Dr Arunish Chawla details the policy strategies underlying the explosive prospected growth of India's pharmaceutical sector to USD 120-150 billion by 2030, including rigorous adherence to international quality standards. Highlighting regulatory reforms and India's nuanced stance on intellectual property, Dr Chawla envisions India as a balanced player in healthcare across the world, fostering innovation while ensuring affordability. His insights underscore India's commitment to becoming a global pharma hub, seamlessly blending policy certainty with international collaboration to shape a more accessible and advanced healthcare future.


The Indian economy has been turbocharged in recent years and, with many multinationals now employing a ‘China Plus One’ diversification strategy, it seems that India has a golden opportunity for further growth. Against this backdrop, how would you assess the prospects for the Indian pharmaceutical industry?

For starters, India’s prospects are based on much more than ‘China Plus One.’ Indian pharma has turned a new leaf, performing excellently over the last few years to reach USD 50 billion in value, half of which is made up of exports. Indian firms are supplying quality generic medicines which conform to global standards, and which bring down the high costs of medicines across the world. These high costs are a universal problem, not one unique to developing countries alone. Treatment costs are rising as new therapies come online, with both insurance companies and public health providers struggling to meet them.

For this reason, the US FDA and several European standards organisations are increasingly looking to India. Many of the Indian manufacturers that have already achieved economies of scale are now taking US FDA and European quality certifications and India already has the largest number of plants outside these countries that are certified to their quality standards. Additionally, we have been able to set up a network of quality institutions within our own country, which helps us achieve those standards. Going forward, you will see this industry grow by double digits to attain USD 120-150 billion in size by 2030.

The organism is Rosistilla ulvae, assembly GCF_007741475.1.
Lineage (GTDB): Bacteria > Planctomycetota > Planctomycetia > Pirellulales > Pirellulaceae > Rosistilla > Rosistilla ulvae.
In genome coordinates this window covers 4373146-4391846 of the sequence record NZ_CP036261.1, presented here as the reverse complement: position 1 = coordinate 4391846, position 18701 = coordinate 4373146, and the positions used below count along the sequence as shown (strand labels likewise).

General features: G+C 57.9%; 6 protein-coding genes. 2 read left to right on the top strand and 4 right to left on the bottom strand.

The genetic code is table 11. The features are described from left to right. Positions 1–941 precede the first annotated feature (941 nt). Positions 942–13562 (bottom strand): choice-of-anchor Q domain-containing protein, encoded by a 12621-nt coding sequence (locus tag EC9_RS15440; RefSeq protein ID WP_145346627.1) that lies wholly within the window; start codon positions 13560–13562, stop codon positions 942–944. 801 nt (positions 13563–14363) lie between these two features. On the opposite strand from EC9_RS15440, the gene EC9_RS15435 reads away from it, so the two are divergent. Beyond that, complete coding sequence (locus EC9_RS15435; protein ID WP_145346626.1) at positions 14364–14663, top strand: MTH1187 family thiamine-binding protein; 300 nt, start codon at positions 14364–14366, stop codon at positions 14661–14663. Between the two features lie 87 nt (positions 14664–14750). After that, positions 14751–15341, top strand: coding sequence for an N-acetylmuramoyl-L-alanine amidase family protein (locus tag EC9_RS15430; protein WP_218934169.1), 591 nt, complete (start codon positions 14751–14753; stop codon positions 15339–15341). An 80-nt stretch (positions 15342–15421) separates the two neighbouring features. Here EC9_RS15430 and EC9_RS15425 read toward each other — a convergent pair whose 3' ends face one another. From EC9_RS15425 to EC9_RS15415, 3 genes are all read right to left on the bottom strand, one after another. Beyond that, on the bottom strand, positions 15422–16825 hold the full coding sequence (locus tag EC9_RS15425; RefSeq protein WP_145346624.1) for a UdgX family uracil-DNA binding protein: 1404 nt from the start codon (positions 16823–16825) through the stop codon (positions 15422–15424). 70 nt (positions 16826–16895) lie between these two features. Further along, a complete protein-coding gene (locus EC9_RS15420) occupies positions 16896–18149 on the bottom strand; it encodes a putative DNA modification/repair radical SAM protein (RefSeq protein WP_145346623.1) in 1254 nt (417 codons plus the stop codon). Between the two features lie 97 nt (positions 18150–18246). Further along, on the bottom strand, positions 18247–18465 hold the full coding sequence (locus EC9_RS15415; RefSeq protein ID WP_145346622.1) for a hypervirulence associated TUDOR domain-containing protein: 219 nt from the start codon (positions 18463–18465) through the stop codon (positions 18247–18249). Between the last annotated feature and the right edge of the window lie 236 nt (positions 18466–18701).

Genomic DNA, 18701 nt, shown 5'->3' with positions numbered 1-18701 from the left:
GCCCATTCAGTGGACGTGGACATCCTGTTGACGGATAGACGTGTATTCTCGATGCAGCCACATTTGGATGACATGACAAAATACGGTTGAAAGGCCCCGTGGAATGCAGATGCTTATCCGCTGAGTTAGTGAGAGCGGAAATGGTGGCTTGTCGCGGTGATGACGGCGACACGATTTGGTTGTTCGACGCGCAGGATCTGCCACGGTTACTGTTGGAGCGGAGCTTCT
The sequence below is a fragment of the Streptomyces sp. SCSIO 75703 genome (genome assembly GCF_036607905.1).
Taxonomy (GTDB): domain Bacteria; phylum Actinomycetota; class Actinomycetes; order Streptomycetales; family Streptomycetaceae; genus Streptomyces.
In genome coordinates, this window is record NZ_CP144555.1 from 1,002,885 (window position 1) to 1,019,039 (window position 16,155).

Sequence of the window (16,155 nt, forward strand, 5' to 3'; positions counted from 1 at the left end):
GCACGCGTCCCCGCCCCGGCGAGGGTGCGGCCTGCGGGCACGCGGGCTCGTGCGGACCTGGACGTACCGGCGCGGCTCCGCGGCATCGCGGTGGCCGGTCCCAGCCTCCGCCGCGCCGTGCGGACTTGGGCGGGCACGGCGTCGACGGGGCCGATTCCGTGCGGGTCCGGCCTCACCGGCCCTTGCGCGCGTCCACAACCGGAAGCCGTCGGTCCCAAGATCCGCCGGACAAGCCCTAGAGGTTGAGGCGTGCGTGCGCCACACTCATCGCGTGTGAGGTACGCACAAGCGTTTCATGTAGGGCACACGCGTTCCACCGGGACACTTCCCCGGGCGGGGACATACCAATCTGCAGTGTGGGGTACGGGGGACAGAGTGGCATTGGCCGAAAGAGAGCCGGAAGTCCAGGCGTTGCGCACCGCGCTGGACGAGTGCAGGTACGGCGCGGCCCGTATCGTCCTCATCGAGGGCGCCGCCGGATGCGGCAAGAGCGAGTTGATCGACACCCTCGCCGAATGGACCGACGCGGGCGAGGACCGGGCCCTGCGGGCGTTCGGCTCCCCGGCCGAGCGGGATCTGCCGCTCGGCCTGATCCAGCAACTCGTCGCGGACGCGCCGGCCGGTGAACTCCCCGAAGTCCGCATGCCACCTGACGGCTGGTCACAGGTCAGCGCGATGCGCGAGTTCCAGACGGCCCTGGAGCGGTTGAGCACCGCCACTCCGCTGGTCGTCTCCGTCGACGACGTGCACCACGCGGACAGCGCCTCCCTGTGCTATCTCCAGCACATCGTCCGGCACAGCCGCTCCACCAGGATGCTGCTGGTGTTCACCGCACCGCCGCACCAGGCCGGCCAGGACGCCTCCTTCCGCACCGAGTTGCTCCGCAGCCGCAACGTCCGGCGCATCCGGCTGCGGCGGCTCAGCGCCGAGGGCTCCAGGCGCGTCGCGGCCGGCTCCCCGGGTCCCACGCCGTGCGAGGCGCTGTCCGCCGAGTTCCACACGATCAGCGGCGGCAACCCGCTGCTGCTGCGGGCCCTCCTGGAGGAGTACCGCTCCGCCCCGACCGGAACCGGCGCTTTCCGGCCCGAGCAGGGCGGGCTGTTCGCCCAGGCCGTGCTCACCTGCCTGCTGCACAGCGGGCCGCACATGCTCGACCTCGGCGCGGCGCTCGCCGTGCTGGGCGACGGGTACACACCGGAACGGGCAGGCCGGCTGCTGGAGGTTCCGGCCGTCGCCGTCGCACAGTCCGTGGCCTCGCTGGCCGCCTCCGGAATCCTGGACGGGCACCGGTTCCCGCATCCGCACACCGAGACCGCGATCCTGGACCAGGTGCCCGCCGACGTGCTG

All of this is in line with Prime Minister Modi’s vision of “One Earth, One Family and One Future.” As a democratic country, we have fair open practices and – while I cannot say that there are no problems – we are addressing those problems transparently.

And another fast-rising sector is medtech, covering everything from medical devices to consumables, disposables, medical instruments, industrial machinery, and imaging devices. Moreover, next generation precision medicine therapies will also gain in importance over the coming decade. For example, we believe that regenerative AI is going to change the way in which healthcare is practised; almost all of us will have assistive precision devices or implants which are tailor-made to our own bodies. The age of smart medicine is fast approaching, and we are enacting forward looking policies and working with industry to support it.


If India is to create a truly innovative global pharma industry, how important is it that the national regulator achieves the highest levels of accreditation, in line with global gold standard bodies like the US FDA and EMA?

This is an important aim and one we have been grappling with for some time. Thankfully, the central regulator, the CDSCO, and the state regulators are now working together more closely. Additionally, we have introduced recently new quality standards, known as ‘Schedule M,’ which on par with WHO Good Manufacturing Practice (GMP) standards and almost on the level of US and EU standards. Over the next year, the entire quality framework will be upgraded, meaning that manufacturing plants will apply for Schedule M and GMP certifications in one go. This will save time, be more cost-effective, and  propel the entire industry to a new level.


How might India’s approach to medical innovation developed in other countries adjust over time? A greater openness to international innovators could have positive knock-on effects in several areas, including R&D collaborations, but global stakeholders still worry about intellectual property (IP) protection, pricing, and access times.

We are both local and global concurrently. Our aim is to provide policy certainty and we have been welcoming to foreign medtech and pharma companies to become part of the India growth story by setting up ‘Make in India’ facilities that can supply both the Indian and export markets. While doing so, we will ensure that they get a fair deal.

As far as IP is concerned, the philosophy in India is divided. We are a signatory to the Agreement on Trade-Related Aspects of Intellectual Property Rights (TRIPS), have adopted several international frameworks on this issue, and have upgraded our own IP law. However, we cannot permit the kind of patent evergreening that can be seen in other countries which increases treatment costs for all.